Won’t You Be My Neighbor?: Film Review

“It’s a beautiful day in this neighborhood, A beautiful day for a neighbor, Would you be mine? Could you be mine?” Those words at the beginning of a classic educational show will never be forgotten decades later. With the smaller movies being overshadowed sometimes, Won’t You Be My Neighbor? takes a look at the incredible Fred Rogers and what made everybody loves him because of what he wanted to bring to every individual in the world. Just goes to show that kindness is the absolute key.

What’s the Story?:  This documentary focuses on the life of Fred Rogers and the creation for his famous kids’ television show, Mister Rogers’ Neighborhood: the classic show that ran over 1,000 episodes from February 1968- August 2001 where he teaches children lessons about many different topics that are relevant.

Fred Rogers in Won't You Be My Neighbor? (2018)

Going out to see documentary aren’t normal for my taste, but ever since I heard that there was a documentary about Fred Rogers back when it had it first premiered at Sundance, it had to be something special. I fondly remember watching his show on PBS when I was little and it became one of those educational shows that really taught kids lessons on everyday issues. Even the trailer for Won’t You Be My Neighbor? made me shed a tear, and don’t happen often when watching trailers. But Oscar-winning documentation Morgan Neville (20 Feet From Stardom) was the man who can tell the legacy of a brilliant man bringing joy to children in any way shape performed.

I really didn’t know anything about him, but there’s a lot that made him the person we cared to love. Before he wanted to be a part of television, the Pennsylvania born was about to be an ordained minister. He wanted to use this platform that nobody was doing around that time to make a connection with kids by spreading positively to the world. And I personally think he did. Enter the low-budget Mister Rogers’ Neighborhood where it has segments like the Neighborhood of Make-Believe, Daniel Striped Tiger, and special guests to make for an entertaining half an hour program. If he didn’t appear before Congress to save funding for PBS in 1969, we wouldn’t have the programs we have today.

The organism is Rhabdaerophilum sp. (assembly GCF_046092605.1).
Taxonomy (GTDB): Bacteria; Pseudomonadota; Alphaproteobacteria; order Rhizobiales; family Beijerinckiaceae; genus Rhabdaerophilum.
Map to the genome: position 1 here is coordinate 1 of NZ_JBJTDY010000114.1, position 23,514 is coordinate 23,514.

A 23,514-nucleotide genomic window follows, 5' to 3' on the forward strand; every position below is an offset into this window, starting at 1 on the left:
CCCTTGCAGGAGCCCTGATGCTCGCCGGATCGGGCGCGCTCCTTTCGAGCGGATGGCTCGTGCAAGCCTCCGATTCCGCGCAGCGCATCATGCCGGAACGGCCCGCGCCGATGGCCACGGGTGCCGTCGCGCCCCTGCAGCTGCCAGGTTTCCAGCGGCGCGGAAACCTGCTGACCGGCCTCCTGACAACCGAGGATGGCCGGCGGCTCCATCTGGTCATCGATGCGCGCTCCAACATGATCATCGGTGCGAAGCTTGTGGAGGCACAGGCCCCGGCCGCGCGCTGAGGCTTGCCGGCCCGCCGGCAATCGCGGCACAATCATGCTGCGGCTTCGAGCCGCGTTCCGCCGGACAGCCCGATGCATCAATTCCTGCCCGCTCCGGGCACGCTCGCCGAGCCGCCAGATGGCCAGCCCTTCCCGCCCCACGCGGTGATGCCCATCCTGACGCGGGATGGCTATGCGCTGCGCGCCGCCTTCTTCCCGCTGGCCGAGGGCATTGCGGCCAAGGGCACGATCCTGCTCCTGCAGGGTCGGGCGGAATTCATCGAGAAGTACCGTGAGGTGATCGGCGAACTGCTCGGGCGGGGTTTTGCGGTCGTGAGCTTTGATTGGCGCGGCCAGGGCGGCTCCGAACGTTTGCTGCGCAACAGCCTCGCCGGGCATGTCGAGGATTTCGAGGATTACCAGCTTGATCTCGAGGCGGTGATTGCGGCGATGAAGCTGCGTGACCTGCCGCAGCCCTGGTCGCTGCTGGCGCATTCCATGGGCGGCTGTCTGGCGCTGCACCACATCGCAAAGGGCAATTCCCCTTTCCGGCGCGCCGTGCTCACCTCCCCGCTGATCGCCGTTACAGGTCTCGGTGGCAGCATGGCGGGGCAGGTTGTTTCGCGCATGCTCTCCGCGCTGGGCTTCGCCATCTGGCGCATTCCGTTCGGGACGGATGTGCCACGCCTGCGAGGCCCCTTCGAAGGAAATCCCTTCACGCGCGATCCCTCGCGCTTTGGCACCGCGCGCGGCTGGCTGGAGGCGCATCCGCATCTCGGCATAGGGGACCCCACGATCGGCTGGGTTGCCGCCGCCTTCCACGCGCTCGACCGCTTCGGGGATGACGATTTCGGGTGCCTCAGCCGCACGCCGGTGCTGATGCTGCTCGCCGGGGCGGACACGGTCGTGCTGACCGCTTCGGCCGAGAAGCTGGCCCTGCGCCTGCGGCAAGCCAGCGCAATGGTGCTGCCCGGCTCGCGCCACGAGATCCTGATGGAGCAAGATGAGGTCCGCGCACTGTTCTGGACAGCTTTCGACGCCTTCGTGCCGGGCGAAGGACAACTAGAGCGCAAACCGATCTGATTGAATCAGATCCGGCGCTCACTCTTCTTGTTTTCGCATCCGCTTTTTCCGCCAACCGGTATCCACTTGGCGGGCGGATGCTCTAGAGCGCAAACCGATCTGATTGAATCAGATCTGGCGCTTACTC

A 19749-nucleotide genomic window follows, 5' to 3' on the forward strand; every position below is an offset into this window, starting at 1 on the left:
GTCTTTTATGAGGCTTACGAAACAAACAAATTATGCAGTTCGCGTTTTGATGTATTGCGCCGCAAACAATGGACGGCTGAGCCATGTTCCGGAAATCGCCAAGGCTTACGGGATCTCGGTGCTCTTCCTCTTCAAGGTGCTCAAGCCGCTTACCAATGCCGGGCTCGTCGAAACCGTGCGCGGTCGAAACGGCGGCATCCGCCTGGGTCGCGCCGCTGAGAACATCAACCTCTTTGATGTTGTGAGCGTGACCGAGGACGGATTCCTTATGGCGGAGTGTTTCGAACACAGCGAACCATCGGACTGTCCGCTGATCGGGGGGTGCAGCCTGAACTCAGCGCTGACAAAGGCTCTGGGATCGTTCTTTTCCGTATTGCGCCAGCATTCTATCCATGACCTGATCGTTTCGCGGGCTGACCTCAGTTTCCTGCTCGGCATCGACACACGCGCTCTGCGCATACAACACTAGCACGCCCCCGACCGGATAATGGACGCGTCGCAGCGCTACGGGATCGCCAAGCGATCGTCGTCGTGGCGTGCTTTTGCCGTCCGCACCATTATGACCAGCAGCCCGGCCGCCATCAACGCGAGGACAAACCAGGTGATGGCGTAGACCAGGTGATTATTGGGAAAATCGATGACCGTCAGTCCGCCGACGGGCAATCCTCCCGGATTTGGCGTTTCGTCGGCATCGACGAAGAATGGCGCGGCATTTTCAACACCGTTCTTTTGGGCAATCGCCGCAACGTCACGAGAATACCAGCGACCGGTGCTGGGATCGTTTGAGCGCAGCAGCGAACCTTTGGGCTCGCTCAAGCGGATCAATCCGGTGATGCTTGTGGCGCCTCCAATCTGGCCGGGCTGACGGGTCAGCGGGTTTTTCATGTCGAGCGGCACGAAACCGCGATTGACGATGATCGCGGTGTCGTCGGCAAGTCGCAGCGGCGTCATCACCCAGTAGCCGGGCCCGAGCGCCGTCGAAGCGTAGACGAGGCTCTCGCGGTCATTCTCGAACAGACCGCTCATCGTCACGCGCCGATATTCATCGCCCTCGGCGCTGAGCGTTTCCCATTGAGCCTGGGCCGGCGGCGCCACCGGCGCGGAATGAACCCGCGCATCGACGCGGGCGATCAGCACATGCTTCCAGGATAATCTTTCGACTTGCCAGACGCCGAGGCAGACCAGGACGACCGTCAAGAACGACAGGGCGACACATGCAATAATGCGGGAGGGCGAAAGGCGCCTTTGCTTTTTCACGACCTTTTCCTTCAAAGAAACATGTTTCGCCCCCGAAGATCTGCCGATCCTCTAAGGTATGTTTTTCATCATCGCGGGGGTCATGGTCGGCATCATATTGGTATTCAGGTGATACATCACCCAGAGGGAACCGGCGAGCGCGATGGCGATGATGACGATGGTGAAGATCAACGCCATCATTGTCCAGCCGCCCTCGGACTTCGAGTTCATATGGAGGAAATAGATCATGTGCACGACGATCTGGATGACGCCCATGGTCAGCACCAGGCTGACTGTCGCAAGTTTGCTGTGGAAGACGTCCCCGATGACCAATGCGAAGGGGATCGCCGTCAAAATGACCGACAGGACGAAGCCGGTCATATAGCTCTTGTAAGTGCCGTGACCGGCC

This consist of archival footage from the show, behind-the-scenes, of Fred himself, and interviews with Joanne Rogers, François Clemmons, Kailyn Davis, etc. talks about their experiences with Rogers and how to impact they’ve become because of him and his show. These people give their honest take on this man for who he really is. Clemmons visited the show on occasion as “Officer Clemmons”, the friendly neighborhood policeman, when Fred wanted to set an example to how police were putting chemicals in swimming pools with African- Americans. Since racial tensions were high in the late 60s, he was there to share a waiting pool with the people you’re supposed to like. And Clemmon’s interview was fascinating on the basis that he was gay and it was at a time where you can’t have people know that.

David Newell and Fred Rogers in Won't You Be My Neighbor? (2018)